Survivor’s guilt is a very special form of grief. It can be displayed in a variety of ways, and in some cases people may not be able to identify it in themselves. Like all forms of grief, it’s important to work through it in a healthy and constructive way. Keep reading to learn more about survivor’s guilt- what it is, what common symptoms are, and some helpful coping techniques.
Who is susceptible to survivor’s guilt?
Survivor’s guilt is often seen in people who survive a very significant trauma. Often, this trauma involves the death of other people. Some common victims of survivor’s guilt include veterans, first responders, and survivors of acts of terrorism. However, there are other sources of survivor’s guilt such as transplant recipients, children in families affected by miscarriage, those with loved ones who died by suicide, and many other possible causes. Survivor’s guilt, though often experienced by those directly involved with the trauma, can also impact those who were nowhere near the situation or circumstance. As is the case with any type of grief, it is also very specific to the individual and situation. People may experience survivor’s guilt even when they did not know the victim or situation personally.
What are some signs of survivor’s guilt?
While the effects of survivor’s guilt vary from person to person, there are a few common symptoms in people who experience this unique form of grief:
- Sense of depression or anxiety
- Nightmares or flashbacks
- Numbness/ feeling unattached to reality
- Questioning of one’s own mortality
- Feelings of deep regret or “unworthiness”
- Feelings of being restless or helpless
- Irritability and insomnia
These feelings are certainly normal after such a tragedy, and are important to acknowledge as part of the healing process. However, if you notice that your symptoms persist for several months with no good days it may be a good idea to seek professional counseling. Always seek professional help if you have thoughts about harming yourself or others.
National Suicide Prevention Hotline: 1-800-273-8255
What are some ways to cope with survivor’s guilt?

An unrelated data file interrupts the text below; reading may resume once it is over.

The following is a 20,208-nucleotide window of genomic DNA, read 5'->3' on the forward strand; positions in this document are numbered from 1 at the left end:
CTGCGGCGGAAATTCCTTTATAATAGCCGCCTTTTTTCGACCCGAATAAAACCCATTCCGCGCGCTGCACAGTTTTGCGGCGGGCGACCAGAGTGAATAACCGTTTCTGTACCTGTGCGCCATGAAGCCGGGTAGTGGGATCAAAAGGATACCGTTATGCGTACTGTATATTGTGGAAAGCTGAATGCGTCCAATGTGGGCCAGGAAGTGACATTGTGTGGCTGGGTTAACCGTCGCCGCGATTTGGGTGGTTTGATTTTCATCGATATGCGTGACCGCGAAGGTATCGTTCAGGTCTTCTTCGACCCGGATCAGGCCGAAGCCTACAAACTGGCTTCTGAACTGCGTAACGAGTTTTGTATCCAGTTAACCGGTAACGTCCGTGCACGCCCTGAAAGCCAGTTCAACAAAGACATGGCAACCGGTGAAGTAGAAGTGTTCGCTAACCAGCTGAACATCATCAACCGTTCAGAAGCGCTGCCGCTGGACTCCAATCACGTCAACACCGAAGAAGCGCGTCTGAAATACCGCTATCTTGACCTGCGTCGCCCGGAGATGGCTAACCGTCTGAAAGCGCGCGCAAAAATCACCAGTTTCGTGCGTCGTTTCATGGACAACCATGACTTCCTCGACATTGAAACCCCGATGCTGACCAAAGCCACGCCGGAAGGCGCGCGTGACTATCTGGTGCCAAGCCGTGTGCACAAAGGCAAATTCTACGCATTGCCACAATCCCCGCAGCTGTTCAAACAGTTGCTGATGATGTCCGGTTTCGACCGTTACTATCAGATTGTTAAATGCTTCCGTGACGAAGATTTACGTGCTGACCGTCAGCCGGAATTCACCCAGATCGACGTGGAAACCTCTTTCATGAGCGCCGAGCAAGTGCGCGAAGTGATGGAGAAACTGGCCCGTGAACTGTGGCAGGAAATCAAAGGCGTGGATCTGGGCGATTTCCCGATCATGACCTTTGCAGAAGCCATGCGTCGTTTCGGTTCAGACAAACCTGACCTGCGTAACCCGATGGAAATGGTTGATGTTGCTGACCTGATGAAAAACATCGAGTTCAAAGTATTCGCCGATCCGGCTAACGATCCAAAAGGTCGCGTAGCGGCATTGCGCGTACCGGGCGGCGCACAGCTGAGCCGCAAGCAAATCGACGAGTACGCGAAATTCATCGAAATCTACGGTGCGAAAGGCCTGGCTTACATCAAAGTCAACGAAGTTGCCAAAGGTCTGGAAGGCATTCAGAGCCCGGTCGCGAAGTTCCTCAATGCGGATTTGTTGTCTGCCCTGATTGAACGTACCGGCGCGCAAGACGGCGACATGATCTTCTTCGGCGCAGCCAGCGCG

Remember that openly accepting your grief is the first step toward long term healing. Since grief is unique to each person, finding a coping mechanism that works for you may take some time. With that in mind, here are a few good places to start:
It’s very important that you take care of your body. Grief takes a strong emotional toll, yes—but it also takes a physical one. Getting plenty of rest and eating healthy foods is a good way to take care of your body during such a stressful time. You should also be doing activities that support your mental well-being. While it may be hard at first, doing activities you enjoy and taking time to mentally rest are important. Remember that you deserve to be happy – regardless of the tragedy you went through.
While support groups are a good idea for all types of grief, they can be especially helpful for those struggling with survivor’s guilt. Hearing about the experiences of others and realizing you’re not alone can be incredibly insightful. It can help you work past feelings of personal guilt and shame and remind you that what you’re experiencing is incredibly human and normal. If you’re interested in joining a support group, please click here.
Remembering those you’ve lost
Many people find that creating some type of memorial, volunteering for a charity, or otherwise spending time remembering those who have passed away is a good way to work through their grief. It keeps the memory of the deceased alive, which is important to survivors who find comfort in staying connected to the past. It can also be a good outlet for extra energy or restlessness one may experience while grieving.
Survivor’s guilt is something that many people live with every day. You will have good days and bad days, but hopefully by identifying your grief and finding a coping technique that works for you, you can find a way to live a fulfilling and happy life after experiencing a tragedy.
The Catholic Cemeteries Association has several bereavement resources available to the community. Please click here to learn more.
Post written by Katie Karpinski